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Policy Integration: The BAP should recognise that shifts in policy are needed to reverse the decline in the UK biodiversity resource and to support sustainable development in all sectors of society.

Information: While sound science and knowledge should underpin decisions, the BAP should recognise that new approaches are required to fill information gaps and to manage the information already available more efficiently.

Public Awareness: Public understanding and action are required to support the changes needed to maintain biodiversity.

In 1995, a report entitled Biodiversity: The UK Steering Group Report was published. This contained action plans to conserve 116 species and 14 habitats, together with recommendations for future biodiversity action plans (rising to 577 species).

2.2. The New List of UK Priority Species and Habitats

In July 2007, the revised UK List of Priority Species and Habitats was released. The new list was developed on the basis of a detailed review process, involving over 500 experts and based on the following criteria:

  • International threat

  • International responsibility plus moderate decline in the UK

  • Marked decline in the UK

  • Other important factors – where quantitative data on decline were inadequate but there was

convincing evidence of extreme threat.

Only species which met one or more of these criteria were included. The final list contains 1,149 species and 65 habitats, many of which are relevant to Norfolk. Further information about the national habitat and species review can be found on the UK Biodiversity Action Plan website, at: http://www.ukbap.org.uk/bapgrouppage.aspx?id=112

2.3 The Norfolk Biodiversity Action Plan

In order for national priorities and targets to be met, the UK BAP Partnership considers it essential that action be taken at a local level. To address this need, the Norfolk Biodiversity Partnership was created in 1996, composed of local authorities, statutory agencies and non-governmental groups. The Partnership has now prepared 50 Species Action Plans and 19 Habitat Action Plans, addressing some of the key priorities in Norfolk; additional plans will continue to be published in response to the new list of priority species, based on the results of the current audit. Further information can be found on the Norfolk biodiversity website: http://www.norfolkbiodiversity.org/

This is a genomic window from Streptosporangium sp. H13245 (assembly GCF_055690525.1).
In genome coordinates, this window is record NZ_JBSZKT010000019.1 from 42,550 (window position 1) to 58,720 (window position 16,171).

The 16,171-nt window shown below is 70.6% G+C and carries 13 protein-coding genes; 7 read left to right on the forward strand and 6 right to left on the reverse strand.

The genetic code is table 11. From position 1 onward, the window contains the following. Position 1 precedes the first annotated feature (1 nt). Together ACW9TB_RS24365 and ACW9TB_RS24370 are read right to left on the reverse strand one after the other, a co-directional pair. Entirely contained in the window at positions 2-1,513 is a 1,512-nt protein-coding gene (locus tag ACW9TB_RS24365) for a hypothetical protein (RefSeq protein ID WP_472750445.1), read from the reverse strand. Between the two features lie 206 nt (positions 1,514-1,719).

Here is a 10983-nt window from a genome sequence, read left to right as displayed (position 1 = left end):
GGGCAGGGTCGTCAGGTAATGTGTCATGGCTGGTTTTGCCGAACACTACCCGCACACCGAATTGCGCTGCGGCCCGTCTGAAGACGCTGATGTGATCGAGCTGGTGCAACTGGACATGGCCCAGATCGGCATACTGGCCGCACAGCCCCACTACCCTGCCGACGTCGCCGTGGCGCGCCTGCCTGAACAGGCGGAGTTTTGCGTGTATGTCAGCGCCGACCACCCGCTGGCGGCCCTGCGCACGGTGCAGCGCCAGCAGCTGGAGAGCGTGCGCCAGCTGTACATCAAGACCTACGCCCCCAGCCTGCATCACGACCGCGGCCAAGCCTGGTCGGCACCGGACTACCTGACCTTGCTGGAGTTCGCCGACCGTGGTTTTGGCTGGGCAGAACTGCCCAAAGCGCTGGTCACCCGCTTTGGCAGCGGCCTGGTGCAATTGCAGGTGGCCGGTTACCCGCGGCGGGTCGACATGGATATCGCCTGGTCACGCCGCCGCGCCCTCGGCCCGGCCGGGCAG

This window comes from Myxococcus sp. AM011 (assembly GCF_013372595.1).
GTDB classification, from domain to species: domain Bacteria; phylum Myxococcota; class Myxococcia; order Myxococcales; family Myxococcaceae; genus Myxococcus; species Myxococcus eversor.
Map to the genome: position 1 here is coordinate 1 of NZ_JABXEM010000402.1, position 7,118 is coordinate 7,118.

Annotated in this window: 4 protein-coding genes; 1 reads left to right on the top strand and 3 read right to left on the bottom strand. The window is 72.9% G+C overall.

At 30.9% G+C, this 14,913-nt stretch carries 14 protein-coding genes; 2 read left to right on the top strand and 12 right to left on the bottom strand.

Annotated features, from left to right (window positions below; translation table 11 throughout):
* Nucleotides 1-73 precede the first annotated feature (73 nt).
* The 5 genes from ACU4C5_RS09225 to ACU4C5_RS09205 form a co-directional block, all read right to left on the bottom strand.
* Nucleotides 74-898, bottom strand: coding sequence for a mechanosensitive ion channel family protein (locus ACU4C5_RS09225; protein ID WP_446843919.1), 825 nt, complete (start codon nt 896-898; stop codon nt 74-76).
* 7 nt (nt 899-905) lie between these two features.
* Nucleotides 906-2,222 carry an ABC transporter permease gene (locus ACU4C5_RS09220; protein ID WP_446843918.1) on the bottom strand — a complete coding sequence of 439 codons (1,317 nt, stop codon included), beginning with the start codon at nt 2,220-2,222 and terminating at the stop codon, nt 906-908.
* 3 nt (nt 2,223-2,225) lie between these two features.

As the first step in determining which of the species on the new and expanded BAP list currently occur (or historically occurred) in Norfolk, all the records currently held on the NBIS database (approximately 850,000) were queried, using the software programme Recorder 6. This led to an initial, draft list of the BAP species for which there are records in Norfolk.

As the next step, this draft list was refined by carrying out extensive literature reviews, drawing in particular upon the information contained in The Birds of Norfolk, A Flora of Norfolk, and reports


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